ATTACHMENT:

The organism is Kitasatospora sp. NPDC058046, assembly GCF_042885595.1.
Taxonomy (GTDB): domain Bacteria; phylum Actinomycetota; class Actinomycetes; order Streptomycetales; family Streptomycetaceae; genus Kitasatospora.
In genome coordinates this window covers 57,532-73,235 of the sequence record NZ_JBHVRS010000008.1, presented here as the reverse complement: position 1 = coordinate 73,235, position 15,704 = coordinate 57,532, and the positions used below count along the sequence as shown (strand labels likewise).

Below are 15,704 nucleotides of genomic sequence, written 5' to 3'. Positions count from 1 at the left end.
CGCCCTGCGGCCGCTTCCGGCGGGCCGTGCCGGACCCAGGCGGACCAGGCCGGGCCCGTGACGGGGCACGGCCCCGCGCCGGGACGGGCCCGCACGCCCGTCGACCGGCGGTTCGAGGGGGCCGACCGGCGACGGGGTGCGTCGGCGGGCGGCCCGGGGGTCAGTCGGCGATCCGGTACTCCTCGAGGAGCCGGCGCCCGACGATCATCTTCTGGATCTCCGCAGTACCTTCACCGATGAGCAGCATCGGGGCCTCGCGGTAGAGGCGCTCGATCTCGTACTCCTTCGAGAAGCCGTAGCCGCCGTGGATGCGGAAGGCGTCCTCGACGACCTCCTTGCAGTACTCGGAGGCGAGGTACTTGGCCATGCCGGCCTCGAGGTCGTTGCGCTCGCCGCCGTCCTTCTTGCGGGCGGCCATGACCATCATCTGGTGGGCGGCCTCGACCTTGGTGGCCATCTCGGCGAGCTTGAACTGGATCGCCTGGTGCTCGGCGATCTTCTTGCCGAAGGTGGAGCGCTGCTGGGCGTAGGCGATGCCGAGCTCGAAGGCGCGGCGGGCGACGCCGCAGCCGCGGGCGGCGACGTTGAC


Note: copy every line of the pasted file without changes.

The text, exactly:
The organism is Kitasatospora sp. NPDC058046, assembly GCF_042885595.1.
Taxonomy (GTDB): domain Bacteria; phylum Actinomycetota; class Actinomycetes; order Streptomycetales; family Streptomycetaceae; genus Kitasatospora.
In genome coordinates this window covers 57,532-73,235 of the sequence record NZ_JBHVRS010000008.1, presented here as the reverse complement: position 1 = coordinate 73,235, position 15,704 = coordinate 57,532, and the positions used below count along the sequence as shown (strand labels likewise).

Below are 15,704 nucleotides of genomic sequence, written 5' to 3'. Positions count from 1 at the left end.
CGCCCTGCGGCCGCTTCCGGCGGGCCGTGCCGGACCCAGGCGGACCAGGCCGGGCCCGTGACGGGGCACGGCCCCGCGCCGGGACGGGCCCGCACGCCCGTCGACCGGCGGTTCGAGGGGGCCGACCGGCGACGGGGTGCGTCGGCGGGCGGCCCGGGGGTCAGTCGGCGATCCGGTACTCCTCGAGGAGCCGGCGCCCGACGATCATCTTCTGGATCTCCGCAGTACCTTCACCGATGAGCAGCATCGGGGCCTCGCGGTAGAGGCGCTCGATCTCGTACTCCTTCGAGAAGCCGTAGCCGCCGTGGATGCGGAAGGCGTCCTCGACGACCTCCTTGCAGTACTCGGAGGCGAGGTACTTGGCCATGCCGGCCTCGAGGTCGTTGCGCTCGCCGCCGTCCTTCTTGCGGGCGGCCATGACCATCATCTGGTGGGCGGCCTCGACCTTGGTGGCCATCTCGGCGAGCTTGAACTGGATCGCCTGGTGCTCGGCGATCTTCTTGCCGAAGGTGGAGCGCTGCTGGGCGTAGGCGATGCCGAGCTCGAAGGCGCGGCGGGCGACGCCGCAGCCGCGGGCGGCGACGTTGAC